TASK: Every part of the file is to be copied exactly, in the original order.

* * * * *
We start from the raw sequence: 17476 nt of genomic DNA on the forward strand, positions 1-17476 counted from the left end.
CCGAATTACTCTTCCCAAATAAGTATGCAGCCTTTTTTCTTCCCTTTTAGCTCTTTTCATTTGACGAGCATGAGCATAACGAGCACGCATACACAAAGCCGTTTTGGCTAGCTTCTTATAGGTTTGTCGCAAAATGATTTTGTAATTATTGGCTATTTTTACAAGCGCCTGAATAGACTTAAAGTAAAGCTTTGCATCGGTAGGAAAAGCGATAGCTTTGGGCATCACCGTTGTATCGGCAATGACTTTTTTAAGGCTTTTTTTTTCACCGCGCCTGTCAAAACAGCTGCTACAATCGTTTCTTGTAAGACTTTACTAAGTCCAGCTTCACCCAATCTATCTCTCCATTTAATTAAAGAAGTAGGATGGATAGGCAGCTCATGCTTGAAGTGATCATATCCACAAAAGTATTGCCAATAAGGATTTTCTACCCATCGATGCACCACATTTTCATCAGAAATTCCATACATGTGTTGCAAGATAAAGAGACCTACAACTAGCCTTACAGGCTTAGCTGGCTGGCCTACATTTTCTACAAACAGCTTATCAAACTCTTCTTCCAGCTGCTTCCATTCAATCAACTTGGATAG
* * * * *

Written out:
We start from the raw sequence: 17476 nt of genomic DNA on the forward strand, positions 1-17476 counted from the left end.
CCGAATTACTCTTCCCAAATAAGTATGCAGCCTTTTTTCTTCCCTTTTAGCTCTTTTCATTTGACGAGCATGAGCATAACGAGCACGCATACACAAAGCCGTTTTGGCTAGCTTCTTATAGGTTTGTCGCAAAATGATTTTGTAATTATTGGCTATTTTTACAAGCGCCTGAATAGACTTAAAGTAAAGCTTTGCATCGGTAGGAAAAGCGATAGCTTTGGGCATCACCGTTGTATCGGCAATGACTTTTTTAAGGCTTTTTTTTTCACCGCGCCTGTCAAAACAGCTGCTACAATCGTTTCTTGTAAGACTTTACTAAGTCCAGCTTCACCCAATCTATCTCTCCATTTAATTAAAGAAGTAGGATGGATAGGCAGCTCATGCTTGAAGTGATCATATCCACAAAAGTATTGCCAATAAGGATTTTCTACCCATCGATGCACCACATTTTCATCAGAAATTCCATACATGTGTTGCAAGATAAAGAGACCTACAACTAGCCTTACAGGCTTAGCTGGCTGGCCTACATTTTCTACAAACAGCTTATCAAACTCTTCTTCCAGCTGCTTCCATTCAATCAACTTGGATAG